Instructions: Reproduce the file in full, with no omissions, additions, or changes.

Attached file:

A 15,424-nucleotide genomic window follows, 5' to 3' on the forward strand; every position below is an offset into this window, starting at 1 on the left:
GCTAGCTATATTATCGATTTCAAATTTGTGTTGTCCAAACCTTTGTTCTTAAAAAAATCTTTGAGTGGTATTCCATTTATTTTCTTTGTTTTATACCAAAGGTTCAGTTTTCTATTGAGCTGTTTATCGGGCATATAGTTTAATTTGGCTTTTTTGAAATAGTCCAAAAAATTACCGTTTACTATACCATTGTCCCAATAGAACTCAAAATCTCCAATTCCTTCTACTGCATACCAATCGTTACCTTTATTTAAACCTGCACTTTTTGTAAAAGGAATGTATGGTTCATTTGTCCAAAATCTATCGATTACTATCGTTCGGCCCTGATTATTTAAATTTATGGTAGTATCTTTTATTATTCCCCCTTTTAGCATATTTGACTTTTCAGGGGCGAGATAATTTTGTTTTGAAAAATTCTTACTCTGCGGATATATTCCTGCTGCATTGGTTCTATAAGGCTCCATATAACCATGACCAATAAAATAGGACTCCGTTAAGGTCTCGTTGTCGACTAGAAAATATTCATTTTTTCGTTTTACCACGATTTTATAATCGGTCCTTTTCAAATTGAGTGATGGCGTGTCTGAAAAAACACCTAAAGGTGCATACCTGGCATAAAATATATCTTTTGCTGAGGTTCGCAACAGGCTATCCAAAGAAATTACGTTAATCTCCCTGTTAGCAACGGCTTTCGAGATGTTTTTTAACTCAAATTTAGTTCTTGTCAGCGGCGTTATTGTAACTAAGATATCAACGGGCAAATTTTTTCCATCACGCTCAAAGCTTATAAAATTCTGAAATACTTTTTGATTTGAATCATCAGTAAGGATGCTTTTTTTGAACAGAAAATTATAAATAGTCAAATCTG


A 15,424-nucleotide genomic window follows, 5' to 3' on the forward strand; every position below is an offset into this window, starting at 1 on the left:
GCTAGCTATATTATCGATTTCAAATTTGTGTTGTCCAAACCTTTGTTCTTAAAAAAATCTTTGAGTGGTATTCCATTTATTTTCTTTGTTTTATACCAAAGGTTCAGTTTTCTATTGAGCTGTTTATCGGGCATATAGTTTAATTTGGCTTTTTTGAAATAGTCCAAAAAATTACCGTTTACTATACCATTGTCCCAATAGAACTCAAAATCTCCAATTCCTTCTACTGCATACCAATCGTTACCTTTATTTAAACCTGCACTTTTTGTAAAAGGAATGTATGGTTCATTTGTCCAAAATCTATCGATTACTATCGTTCGGCCCTGATTATTTAAATTTATGGTAGTATCTTTTATTATTCCCCCTTTTAGCATATTTGACTTTTCAGGGGCGAGATAATTTTGTTTTGAAAAATTCTTACTCTGCGGATATATTCCTGCTGCATTGGTTCTATAAGGCTCCATATAACCATGACCAATAAAATAGGACTCCGTTAAGGTCTCGTTGTCGACTAGAAAATATTCATTTTTTCGTTTTACCACGATTTTATAATCGGTCCTTTTCAAATTGAGTGATGGCGTGTCTGAAAAAACACCTAAAGGTGCATACCTGGCATAAAATATATCTTTTGCTGAGGTTCGCAACAGGCTATCCAAAGAAATTACGTTAATCTCCCTGTTAGCAACGGCTTTCGAGATGTTTTTTAACTCAAATTTAGTTCTTGTCAGCGGCGTTATTGTAACTAAGATATCAACGGGCAAATTTTTTCCATCACGCTCAAAGCTTATAAAATTCTGAAATACTTTTTGATTTGAATCATCAGTAAGGATGCTTTTTTTGAACAGAAAATTATAAATAGTCAAATCTG